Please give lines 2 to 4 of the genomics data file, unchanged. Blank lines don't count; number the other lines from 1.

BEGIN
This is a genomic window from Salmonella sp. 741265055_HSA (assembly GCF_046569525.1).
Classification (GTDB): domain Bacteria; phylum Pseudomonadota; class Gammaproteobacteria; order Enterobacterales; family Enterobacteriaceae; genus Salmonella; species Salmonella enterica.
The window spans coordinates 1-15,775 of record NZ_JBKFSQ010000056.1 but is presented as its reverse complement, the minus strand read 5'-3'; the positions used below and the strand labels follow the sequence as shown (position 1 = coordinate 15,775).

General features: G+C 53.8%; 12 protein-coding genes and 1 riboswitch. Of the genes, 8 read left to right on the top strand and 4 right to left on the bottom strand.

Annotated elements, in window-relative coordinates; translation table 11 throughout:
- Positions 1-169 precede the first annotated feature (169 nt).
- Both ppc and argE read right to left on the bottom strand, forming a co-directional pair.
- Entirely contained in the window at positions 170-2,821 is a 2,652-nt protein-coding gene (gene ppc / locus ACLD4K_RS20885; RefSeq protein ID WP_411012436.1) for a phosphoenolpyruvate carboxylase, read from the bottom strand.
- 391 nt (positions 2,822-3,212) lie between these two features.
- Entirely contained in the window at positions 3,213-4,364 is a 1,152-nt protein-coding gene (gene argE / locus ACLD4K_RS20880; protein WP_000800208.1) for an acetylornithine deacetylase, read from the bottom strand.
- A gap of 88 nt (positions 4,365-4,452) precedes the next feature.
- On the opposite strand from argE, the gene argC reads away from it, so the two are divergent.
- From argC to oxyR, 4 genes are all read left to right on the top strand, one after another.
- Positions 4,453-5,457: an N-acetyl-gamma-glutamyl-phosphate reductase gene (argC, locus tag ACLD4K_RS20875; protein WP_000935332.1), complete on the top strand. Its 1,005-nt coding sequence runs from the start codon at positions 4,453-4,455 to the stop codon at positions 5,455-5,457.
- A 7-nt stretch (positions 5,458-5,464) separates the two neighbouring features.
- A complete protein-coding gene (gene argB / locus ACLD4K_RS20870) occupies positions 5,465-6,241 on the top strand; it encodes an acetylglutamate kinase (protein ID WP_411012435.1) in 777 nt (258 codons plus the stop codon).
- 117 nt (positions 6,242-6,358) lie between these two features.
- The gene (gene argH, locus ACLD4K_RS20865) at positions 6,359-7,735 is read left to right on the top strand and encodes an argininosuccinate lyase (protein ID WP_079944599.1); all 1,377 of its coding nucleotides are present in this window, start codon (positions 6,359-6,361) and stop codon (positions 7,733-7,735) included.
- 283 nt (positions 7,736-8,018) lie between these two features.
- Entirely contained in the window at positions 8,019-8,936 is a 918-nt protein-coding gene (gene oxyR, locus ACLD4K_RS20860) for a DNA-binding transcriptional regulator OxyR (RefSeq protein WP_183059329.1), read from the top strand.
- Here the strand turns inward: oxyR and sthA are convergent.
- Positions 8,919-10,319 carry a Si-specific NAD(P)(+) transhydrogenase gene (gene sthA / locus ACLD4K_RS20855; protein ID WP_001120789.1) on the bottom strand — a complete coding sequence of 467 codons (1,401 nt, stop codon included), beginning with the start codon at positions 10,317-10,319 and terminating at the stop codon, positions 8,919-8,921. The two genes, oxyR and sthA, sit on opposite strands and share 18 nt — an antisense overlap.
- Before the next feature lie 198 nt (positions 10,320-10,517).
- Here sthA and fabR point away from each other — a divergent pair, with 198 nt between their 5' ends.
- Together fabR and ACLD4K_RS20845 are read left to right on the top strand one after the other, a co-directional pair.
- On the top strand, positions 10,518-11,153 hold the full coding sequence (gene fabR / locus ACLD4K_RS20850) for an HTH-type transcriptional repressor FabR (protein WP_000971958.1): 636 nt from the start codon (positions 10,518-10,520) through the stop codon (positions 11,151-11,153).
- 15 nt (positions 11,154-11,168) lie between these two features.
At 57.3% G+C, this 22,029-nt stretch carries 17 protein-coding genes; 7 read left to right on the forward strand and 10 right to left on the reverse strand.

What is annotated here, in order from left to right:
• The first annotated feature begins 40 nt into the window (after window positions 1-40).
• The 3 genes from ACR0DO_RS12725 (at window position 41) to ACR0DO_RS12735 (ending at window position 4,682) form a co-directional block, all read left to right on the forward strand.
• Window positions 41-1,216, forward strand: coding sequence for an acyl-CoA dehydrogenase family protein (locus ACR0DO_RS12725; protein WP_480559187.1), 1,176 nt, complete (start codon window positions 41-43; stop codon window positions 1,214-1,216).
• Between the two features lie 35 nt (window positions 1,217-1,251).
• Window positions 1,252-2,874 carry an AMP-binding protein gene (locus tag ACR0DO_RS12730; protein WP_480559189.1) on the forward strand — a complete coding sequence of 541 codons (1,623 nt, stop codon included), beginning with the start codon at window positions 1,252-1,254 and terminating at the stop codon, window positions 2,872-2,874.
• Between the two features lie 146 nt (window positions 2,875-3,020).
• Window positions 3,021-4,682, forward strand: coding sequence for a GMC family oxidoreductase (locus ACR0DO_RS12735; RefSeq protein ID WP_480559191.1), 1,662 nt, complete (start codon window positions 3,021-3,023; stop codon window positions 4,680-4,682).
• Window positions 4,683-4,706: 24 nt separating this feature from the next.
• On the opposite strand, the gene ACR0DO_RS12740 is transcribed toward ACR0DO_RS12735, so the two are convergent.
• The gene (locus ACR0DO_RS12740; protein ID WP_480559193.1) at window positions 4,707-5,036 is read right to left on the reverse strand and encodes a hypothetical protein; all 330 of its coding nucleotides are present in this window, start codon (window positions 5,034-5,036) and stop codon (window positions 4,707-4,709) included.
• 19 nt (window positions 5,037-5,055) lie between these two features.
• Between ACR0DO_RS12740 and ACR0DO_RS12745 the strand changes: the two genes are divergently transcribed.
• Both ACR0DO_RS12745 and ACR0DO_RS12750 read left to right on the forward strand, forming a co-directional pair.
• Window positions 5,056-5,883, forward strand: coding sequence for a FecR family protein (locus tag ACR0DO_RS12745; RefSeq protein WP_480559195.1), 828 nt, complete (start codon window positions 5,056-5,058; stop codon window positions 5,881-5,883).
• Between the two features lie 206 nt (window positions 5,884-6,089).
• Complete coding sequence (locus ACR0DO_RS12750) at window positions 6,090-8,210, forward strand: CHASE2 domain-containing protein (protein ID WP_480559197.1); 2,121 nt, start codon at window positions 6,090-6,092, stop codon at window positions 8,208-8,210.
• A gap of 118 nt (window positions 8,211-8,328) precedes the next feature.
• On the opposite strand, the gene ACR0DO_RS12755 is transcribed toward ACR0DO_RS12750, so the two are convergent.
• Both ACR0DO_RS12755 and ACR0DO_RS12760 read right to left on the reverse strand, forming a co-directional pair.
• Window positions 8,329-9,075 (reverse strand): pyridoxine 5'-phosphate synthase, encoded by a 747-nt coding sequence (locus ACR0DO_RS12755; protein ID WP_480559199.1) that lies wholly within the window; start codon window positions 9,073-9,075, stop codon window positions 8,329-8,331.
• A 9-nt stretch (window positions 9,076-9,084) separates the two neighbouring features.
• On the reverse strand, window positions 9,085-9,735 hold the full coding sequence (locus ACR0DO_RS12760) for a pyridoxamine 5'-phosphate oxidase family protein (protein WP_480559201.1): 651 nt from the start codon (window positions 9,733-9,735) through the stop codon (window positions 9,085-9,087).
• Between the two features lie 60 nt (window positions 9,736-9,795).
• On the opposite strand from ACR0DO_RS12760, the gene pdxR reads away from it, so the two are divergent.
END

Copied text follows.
Classification (GTDB): domain Bacteria; phylum Pseudomonadota; class Gammaproteobacteria; order Enterobacterales; family Enterobacteriaceae; genus Salmonella; species Salmonella enterica.
The window spans coordinates 1-15,775 of record NZ_JBKFSQ010000056.1 but is presented as its reverse complement, the minus strand read 5'-3'; the positions used below and the strand labels follow the sequence as shown (position 1 = coordinate 15,775).

General features: G+C 53.8%; 12 protein-coding genes and 1 riboswitch. Of the genes, 8 read left to right on the top strand and 4 right to left on the bottom strand.